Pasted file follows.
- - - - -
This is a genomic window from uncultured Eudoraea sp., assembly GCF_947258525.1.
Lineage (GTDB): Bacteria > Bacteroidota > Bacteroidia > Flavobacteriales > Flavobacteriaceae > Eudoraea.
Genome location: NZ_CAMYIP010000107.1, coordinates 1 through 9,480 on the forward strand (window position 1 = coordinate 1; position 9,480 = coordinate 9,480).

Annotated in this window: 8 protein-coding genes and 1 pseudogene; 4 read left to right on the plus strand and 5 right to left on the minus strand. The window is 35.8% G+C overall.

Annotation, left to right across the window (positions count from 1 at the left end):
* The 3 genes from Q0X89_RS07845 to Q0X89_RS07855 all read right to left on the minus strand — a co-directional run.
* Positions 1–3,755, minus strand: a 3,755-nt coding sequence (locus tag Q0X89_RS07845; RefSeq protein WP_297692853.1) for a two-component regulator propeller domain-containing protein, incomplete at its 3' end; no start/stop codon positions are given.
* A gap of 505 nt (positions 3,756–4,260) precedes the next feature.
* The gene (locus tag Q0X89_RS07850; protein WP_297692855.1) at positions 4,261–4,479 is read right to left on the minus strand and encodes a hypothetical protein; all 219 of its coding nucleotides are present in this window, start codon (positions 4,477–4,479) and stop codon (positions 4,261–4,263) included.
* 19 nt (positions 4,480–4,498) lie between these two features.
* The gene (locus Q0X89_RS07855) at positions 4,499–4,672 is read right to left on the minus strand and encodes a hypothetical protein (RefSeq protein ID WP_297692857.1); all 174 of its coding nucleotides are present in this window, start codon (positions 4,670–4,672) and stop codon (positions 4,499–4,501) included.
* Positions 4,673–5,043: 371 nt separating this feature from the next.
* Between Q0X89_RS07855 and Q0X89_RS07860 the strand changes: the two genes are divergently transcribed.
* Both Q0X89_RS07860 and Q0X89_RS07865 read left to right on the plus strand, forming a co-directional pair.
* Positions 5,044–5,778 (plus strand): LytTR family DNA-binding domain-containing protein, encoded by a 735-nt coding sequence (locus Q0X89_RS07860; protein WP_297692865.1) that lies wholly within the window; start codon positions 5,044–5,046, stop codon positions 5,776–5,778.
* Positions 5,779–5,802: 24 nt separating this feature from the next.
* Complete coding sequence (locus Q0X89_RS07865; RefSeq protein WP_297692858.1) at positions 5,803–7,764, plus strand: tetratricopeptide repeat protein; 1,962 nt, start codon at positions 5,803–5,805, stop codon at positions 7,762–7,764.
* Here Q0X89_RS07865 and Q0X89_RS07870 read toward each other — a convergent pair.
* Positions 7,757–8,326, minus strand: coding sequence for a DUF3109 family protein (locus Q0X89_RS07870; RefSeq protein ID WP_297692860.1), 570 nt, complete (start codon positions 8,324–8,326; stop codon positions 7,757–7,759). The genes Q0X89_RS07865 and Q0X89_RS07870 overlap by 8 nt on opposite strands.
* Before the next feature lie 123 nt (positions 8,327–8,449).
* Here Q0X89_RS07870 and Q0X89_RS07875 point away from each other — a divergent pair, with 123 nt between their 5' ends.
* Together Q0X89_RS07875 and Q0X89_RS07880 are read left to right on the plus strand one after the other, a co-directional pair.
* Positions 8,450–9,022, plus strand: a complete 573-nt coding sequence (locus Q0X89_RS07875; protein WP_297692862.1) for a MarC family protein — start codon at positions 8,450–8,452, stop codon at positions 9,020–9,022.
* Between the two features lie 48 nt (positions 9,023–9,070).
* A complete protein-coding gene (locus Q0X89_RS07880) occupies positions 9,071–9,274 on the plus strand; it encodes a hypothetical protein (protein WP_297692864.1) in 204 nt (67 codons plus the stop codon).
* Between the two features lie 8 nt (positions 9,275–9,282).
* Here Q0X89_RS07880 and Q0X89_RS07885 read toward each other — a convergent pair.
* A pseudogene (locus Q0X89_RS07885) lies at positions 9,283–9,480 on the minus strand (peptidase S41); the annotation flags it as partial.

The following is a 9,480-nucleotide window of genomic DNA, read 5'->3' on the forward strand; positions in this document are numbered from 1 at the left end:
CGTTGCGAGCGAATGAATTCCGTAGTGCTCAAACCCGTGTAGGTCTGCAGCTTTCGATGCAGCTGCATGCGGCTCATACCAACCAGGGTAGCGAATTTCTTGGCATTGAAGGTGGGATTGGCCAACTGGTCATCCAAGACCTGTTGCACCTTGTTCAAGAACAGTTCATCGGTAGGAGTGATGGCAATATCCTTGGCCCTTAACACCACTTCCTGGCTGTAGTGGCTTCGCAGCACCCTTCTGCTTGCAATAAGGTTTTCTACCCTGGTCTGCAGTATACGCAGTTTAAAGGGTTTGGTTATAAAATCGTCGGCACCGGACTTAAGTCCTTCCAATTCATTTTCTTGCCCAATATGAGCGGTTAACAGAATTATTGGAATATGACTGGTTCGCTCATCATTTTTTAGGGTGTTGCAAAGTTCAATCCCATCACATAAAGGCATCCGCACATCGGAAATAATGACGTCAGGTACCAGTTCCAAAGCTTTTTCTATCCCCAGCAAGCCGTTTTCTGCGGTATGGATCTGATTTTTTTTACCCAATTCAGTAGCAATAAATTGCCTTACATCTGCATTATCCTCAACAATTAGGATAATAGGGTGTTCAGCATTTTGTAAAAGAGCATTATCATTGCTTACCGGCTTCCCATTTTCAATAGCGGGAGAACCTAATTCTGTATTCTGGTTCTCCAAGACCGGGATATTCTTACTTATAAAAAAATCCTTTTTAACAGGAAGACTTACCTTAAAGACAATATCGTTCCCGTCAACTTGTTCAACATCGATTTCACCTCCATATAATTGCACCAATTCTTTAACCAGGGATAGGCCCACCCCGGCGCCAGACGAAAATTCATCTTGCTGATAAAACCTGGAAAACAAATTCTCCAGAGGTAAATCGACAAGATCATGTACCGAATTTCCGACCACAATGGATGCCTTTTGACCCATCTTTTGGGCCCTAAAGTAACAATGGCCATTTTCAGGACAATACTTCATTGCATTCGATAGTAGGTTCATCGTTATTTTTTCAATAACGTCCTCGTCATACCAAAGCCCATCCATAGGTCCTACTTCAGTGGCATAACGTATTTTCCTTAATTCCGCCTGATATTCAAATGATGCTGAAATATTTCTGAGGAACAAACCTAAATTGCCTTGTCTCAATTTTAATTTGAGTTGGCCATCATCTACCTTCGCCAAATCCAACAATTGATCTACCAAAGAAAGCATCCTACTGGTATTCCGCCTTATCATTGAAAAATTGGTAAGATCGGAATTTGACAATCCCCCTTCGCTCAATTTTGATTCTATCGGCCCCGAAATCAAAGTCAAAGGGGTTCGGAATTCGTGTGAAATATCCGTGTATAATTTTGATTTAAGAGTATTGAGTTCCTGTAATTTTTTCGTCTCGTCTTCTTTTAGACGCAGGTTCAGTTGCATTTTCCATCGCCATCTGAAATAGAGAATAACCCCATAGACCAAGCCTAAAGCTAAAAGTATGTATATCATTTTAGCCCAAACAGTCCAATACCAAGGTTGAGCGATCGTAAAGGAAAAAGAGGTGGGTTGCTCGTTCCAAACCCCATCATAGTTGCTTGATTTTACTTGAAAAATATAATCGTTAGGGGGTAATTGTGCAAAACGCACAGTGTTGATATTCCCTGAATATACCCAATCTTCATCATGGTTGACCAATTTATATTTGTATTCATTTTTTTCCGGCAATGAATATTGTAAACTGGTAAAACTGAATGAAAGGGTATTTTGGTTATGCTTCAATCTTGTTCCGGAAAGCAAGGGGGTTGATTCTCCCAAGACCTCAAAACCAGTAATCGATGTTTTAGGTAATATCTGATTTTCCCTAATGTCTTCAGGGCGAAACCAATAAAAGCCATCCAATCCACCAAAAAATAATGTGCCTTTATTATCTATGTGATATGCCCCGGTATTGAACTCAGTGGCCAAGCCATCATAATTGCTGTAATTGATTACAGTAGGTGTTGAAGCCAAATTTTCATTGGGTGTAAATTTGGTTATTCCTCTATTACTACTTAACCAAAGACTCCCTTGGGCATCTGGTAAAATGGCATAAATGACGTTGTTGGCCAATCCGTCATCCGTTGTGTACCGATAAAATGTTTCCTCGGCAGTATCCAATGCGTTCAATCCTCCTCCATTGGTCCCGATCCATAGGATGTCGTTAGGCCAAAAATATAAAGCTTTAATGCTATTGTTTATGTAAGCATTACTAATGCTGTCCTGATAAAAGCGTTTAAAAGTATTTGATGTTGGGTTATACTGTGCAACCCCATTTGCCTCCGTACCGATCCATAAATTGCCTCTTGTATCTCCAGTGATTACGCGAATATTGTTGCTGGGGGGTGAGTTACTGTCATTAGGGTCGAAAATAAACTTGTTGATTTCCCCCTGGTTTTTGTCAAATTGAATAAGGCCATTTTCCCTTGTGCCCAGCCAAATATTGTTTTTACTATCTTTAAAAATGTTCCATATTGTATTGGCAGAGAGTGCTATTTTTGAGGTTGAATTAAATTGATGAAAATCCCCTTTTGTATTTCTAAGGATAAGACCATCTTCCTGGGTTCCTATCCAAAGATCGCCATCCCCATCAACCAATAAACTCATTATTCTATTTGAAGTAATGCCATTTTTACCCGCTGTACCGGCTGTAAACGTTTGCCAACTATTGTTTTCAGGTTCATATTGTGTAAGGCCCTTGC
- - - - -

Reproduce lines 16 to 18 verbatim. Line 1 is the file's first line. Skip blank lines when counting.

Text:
* Positions 5,779–5,802: 24 nt separating this feature from the next.
* Complete coding sequence (locus Q0X89_RS07865; RefSeq protein WP_297692858.1) at positions 5,803–7,764, plus strand: tetratricopeptide repeat protein; 1,962 nt, start codon at positions 5,803–5,805, stop codon at positions 7,762–7,764.
* Here Q0X89_RS07865 and Q0X89_RS07870 read toward each other — a convergent pair.